Salad Menu - The Turkey-Tryptophan-Sleep Connection

The Turkey-Tryptophan-Sleep Connection

Many of you have experienced eating your Thanksgiving dinner and promptly snoozing on the couch as a football game or holiday special drones on in the background on the TV. Everyone explains that it’s the turkey—specifically the tryptophan in the turkey.

In this post, you’ll learn what tryptophan is, foods that contain it, why it makes you sleepy at Thanksgiving, and how you can fight off the need for that post-Thanksgiving dinner snooze—that is, unless you look forward to that part of Thanksgiving.

What Is Tryptophan?

Weightlossforall explains that Tryptophan is an important amino acid in our diet that helps our body create the protein we need for growth and strength. While indeed, you do find tryptophan in turkey, a lot of other protein-rich foods contain it. Healthaliciousness lists the following foods as relatively high in tryptophan: seeds and nuts, soybeans, cheese, many other red meats, pork, chicken, fish, shellfish, oat bran (uncooked), beans, and eggs.

Why Does Eating Turkey Make You Sleepy?

Tryptophan indeed can make you sleepy, no matter what source you get it from. In fact, a tofurkey, given that it’s made from tofu (soybean), is as likely to put you into a post-meal stupor as the bird that inspired its creation. The reason why has more to do with how tryptophan reacts with other foods in your body than it does the source of the tryptophan.

From Sleep.org, you learn that your body converts tryptophan into niacin, a B vitamin. In turn, niacin is necessary for the creation of serotonin. You’ve probably heard of people taking melatonin to get better sleep, right? Well serotonin is a neurotransmitter that impacts your levels of melatonin.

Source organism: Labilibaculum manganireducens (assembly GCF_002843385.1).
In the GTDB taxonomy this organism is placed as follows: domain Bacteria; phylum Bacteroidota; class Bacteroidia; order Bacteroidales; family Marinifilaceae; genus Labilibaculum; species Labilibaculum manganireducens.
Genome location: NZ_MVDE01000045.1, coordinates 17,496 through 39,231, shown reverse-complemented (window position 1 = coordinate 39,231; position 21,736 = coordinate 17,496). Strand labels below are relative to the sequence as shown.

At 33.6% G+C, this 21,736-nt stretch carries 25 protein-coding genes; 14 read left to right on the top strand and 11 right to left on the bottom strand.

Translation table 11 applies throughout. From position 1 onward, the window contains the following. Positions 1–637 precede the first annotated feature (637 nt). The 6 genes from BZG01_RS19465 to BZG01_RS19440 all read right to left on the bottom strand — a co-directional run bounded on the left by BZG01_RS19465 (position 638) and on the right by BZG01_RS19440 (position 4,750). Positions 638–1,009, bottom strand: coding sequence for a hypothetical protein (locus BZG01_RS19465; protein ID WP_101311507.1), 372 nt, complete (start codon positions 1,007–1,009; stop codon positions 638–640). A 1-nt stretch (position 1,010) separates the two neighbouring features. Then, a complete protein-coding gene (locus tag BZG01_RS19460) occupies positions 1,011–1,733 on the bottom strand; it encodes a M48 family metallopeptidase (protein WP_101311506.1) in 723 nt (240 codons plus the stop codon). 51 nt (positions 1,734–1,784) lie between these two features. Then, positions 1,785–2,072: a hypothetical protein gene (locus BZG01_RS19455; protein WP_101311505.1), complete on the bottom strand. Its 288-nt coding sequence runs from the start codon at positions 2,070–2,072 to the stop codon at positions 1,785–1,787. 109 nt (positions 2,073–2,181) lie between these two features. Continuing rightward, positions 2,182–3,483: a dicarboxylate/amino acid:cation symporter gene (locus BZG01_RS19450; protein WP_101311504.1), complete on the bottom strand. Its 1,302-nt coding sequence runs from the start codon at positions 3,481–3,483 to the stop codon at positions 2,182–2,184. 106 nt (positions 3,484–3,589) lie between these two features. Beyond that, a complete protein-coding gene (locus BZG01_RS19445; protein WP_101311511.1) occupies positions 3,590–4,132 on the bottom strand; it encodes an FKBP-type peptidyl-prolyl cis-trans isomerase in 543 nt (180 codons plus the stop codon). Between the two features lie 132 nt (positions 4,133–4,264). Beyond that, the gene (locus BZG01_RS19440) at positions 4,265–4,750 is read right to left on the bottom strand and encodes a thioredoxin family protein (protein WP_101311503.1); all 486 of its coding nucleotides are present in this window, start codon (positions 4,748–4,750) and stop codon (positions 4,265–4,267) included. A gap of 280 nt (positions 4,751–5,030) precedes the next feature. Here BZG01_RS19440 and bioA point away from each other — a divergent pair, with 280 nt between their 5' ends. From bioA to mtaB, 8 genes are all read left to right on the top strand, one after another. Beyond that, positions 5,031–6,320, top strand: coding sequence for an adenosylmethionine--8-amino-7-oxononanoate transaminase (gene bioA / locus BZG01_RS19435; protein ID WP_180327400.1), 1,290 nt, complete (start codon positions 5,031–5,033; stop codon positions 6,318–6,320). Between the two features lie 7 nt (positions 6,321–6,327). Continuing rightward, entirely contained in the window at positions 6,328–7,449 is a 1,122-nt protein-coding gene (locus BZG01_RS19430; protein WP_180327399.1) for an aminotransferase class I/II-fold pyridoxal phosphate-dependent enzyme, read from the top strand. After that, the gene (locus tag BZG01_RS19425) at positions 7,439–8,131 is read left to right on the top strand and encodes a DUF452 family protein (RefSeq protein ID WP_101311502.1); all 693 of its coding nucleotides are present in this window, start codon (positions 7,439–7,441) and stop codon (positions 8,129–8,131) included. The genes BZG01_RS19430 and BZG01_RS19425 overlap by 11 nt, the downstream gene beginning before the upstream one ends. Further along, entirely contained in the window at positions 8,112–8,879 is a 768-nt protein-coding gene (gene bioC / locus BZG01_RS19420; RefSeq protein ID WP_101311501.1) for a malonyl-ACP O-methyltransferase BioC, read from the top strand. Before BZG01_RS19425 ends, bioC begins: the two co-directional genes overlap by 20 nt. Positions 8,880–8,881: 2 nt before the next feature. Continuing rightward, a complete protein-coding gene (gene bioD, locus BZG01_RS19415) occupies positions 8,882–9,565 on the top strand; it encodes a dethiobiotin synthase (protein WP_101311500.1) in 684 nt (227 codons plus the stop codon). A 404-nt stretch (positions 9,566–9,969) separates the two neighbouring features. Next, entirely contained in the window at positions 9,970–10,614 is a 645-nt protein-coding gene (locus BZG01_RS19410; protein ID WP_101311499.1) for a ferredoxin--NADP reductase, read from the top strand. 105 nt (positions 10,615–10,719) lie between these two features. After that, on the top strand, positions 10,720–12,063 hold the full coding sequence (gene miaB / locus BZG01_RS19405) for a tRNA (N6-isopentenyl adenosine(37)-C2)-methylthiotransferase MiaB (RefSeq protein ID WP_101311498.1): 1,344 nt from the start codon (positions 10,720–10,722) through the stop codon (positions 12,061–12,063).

As Sleep.org goes on to explain, the reason turkey has received such a strong reputation as a sleep-inducer comes from the fact that tryptophan only gets to the brain to impact serotonin levels as niacin when your body releases insulin. And guess what causes a big rush of insulin? Carbohydrates and sugar. So piling on the mashed potatoes and stuffing, grabbing an extra roll, and following it up with a big slice of pumpkin pie gives that tryptophan an edge it didn’t have from just eating turkey alone.  

Avoiding the Post-Thanksgiving-Dinner Crash

Assuming you don’t want to snooze after your holiday turkey dinner, all you have to do is reduce the amount of carbohydrates you consume. But then again, Thanksgiving does only happen once a year, and it is kind of nice to have a fire roaring in the background, the hum of family conversations in the house, and the opportunity to take a short nap on a warm and comfy couch.

About Those Leftovers, Though…

The next day, though, when you have all that leftover turkey and you don’t want another early evening nap, consider using the leftover turkey in my recipe for Turkey Salad with Dairy Free Ranch Dressing. It’s got a bright, sweet taste from the pomegranate seeds and dried cranberries, but has a nice crunch from red bell peppers and crisp Romaine Lettuce. Plus, it’s fairly low in carbohydrates!

I hope you have a wonderful Thanksgiving!